As a consumer today, I seldom feel like I lack choice. For most of the things I want, I have abundant options. If I have a tough time deciding – I can go online, read some reviews, and make an informed decision in no time at all. And if I’m left wanting after the purchase, I can easily spread the word via social media.
All of this is another way of saying that in today’s economy, consumers have the upper hand. Consumer products companies who understand this reality are now focusing their energies on customer service.
At first blush, serving the end consumer may seem like an alien concept for consumer products companies. After all, isn’t consumer service the responsibility of the retailer? Not entirely – not anymore, anyway.
The question is this: What does good service even mean for consumer products companies who, for the most part, have lots of experience with “customer” service (i.e. to the retailer) but have little contact with end consumers? According to research conducted by IDC, it means two things most of all: enhancing the brand experience and improving fulfillment.
The brand experience is essentially a marketing play – with all the complexities involved in reaching out to end consumers and building relationships in an age of social media and expanding communication channels. It’s not an easy nut to crack. Consumer Products companies need to master a wide range of tools and strategies for managing the brand experience – and it’s the early adopters in each market segment who will be most effective.
Quality fulfillment, on the other hand, is more focused on operations. The goal here, to put it simply, is delivering the goods. Outages are bad — and the key metric is on-the-shelf availability. Few aspects of operations in the consumer products industry have more to do with maintaining consumer loyalty.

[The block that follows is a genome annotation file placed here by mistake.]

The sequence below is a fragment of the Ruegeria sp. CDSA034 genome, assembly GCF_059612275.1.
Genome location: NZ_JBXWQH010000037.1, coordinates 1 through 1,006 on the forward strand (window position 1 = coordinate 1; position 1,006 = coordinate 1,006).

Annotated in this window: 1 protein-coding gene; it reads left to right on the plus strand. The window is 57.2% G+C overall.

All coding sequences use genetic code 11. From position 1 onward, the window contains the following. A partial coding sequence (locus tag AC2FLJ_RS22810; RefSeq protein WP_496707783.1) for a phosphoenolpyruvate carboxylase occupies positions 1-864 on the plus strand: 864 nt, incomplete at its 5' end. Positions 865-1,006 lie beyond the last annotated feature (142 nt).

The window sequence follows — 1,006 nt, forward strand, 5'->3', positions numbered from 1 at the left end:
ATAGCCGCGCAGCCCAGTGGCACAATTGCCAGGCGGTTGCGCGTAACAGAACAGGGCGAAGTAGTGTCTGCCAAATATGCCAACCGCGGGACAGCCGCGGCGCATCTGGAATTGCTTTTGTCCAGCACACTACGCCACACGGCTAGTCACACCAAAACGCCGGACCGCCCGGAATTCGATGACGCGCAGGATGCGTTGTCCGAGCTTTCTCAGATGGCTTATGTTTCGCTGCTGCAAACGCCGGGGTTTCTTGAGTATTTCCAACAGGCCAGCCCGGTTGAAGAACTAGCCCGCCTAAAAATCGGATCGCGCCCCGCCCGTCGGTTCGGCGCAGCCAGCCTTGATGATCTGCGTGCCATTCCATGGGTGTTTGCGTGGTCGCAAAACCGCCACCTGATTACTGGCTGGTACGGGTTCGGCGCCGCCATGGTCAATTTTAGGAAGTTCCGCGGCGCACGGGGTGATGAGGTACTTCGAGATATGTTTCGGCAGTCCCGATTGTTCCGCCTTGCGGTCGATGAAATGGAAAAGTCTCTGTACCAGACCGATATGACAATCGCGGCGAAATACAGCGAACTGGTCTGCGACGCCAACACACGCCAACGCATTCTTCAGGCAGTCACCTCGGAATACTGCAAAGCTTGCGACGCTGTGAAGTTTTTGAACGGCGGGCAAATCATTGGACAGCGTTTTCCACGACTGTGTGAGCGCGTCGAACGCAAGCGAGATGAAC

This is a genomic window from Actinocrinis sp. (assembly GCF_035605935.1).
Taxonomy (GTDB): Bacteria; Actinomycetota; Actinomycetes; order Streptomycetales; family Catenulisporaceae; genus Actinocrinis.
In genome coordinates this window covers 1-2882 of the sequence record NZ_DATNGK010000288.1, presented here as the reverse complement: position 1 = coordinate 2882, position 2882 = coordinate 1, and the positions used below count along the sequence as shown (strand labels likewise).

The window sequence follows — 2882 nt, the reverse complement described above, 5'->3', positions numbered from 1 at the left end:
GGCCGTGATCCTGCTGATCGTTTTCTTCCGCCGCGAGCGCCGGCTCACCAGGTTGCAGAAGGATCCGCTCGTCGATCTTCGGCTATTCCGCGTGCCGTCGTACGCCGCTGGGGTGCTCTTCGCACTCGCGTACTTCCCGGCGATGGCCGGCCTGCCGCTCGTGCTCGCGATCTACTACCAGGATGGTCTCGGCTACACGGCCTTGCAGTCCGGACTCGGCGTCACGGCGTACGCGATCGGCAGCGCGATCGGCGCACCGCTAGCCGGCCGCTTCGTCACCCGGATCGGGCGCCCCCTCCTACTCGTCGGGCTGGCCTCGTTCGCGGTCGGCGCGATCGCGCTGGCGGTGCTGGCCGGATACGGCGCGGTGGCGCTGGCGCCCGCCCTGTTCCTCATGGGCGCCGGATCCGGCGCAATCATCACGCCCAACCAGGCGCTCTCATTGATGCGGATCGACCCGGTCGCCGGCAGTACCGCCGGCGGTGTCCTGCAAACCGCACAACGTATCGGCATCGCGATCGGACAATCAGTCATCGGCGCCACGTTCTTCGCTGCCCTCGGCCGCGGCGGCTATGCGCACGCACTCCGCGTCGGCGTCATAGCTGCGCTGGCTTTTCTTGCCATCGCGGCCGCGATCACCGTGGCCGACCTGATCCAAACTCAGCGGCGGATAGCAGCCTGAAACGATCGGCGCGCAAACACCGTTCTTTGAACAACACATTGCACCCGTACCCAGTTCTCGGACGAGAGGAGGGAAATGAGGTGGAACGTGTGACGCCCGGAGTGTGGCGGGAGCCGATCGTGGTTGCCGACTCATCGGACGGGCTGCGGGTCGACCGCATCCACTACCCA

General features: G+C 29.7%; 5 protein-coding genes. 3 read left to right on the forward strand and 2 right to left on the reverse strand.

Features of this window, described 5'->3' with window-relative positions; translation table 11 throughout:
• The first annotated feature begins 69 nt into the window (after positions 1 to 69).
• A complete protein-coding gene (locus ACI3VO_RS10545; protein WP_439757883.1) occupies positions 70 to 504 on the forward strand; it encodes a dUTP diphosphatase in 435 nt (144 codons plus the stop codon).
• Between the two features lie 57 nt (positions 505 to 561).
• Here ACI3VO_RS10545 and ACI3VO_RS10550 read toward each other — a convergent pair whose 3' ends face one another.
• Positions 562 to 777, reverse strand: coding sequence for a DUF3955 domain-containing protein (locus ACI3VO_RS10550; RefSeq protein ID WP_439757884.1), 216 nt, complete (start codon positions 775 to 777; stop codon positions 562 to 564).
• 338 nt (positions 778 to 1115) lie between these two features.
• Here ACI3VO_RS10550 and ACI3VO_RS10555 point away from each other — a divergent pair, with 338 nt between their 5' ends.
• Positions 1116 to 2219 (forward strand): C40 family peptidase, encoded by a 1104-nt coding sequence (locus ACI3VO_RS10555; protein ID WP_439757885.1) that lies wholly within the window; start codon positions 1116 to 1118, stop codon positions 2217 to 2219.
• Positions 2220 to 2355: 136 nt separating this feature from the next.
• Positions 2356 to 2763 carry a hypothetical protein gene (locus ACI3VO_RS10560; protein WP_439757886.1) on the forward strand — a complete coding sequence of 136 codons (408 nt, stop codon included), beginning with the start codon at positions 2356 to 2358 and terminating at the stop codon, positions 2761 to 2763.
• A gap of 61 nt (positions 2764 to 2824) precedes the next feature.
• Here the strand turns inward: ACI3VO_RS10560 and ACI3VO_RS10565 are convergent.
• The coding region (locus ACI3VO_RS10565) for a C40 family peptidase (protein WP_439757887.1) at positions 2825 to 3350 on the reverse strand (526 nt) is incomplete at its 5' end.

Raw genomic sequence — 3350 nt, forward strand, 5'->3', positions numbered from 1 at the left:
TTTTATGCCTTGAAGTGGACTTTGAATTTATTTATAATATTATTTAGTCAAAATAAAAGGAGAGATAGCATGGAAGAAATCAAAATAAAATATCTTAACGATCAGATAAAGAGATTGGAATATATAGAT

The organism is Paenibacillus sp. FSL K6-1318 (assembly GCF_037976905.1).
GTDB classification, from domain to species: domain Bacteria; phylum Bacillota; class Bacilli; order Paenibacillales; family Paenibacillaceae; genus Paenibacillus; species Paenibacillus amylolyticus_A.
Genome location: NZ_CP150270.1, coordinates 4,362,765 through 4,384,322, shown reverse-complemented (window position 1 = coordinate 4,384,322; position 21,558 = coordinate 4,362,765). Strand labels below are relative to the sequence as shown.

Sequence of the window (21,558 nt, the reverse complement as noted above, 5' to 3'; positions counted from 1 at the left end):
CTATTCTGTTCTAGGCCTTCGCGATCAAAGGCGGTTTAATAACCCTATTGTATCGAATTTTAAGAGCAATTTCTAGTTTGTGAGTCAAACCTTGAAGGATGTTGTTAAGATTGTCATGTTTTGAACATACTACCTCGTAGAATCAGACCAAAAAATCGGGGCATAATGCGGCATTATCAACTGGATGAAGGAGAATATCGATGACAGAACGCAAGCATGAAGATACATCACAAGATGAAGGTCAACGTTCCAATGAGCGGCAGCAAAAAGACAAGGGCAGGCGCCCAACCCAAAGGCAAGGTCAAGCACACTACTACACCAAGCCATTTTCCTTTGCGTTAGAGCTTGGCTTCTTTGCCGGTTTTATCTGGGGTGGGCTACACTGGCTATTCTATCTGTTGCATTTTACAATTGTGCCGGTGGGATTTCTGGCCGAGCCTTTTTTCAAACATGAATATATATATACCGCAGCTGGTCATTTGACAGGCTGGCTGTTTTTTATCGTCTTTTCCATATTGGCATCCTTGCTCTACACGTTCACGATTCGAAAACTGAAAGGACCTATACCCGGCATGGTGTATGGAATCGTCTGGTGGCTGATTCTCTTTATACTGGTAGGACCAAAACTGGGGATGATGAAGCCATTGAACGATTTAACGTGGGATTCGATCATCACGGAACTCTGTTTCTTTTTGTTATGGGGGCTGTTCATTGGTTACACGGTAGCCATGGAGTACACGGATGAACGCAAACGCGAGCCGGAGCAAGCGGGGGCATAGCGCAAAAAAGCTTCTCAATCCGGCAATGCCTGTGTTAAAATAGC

Let me provide a simple example. When I go to the grocery store, I tend to buy the same salsa. I’ve settled on a brand, it’s always been good, and I don’t really want to ponder things further when I’m busy shopping for food. A few weeks ago, I needed chips and salsa for the football game. At the grocery store, however, my usual brand was out of stock – so I went with another brand. Turns out this new brand is quite good – especially when mixed with some good guacamole. I haven’t needed to buy more salsa since then – but when I do, I think I’m going with the new brand.
All because my original brand was out of stock.
Metrics and lead times
For consumer products companies, such stories are hardly news. Which is why they increasingly see the value of a service-centric approach to fulfillment. But what exactly does this mean? Mostly it means better metrics and shorter lead-times. Both of these objectives require that the proper systems are in place. Improving on-the-shelf availability, for example, requires retailers to share point of sale data and other key metrics with consumer products companies – who then need systems capable of receiving and analyzing it in real-time. To compress lead-times, companies need logistics networks and inventory management strategies supported by systems that can optimize all associated activities – and even help organizations predict and recover from disruptions.
There’s a lot to learn – and just as with brand experience, early adopters will have an advantage.
To continue the conversation on supply chain and other topics in the consumer products industry, explore the Enabling the Consumer-Driven Enterprise Virtual Event for on-demand replays and much more!
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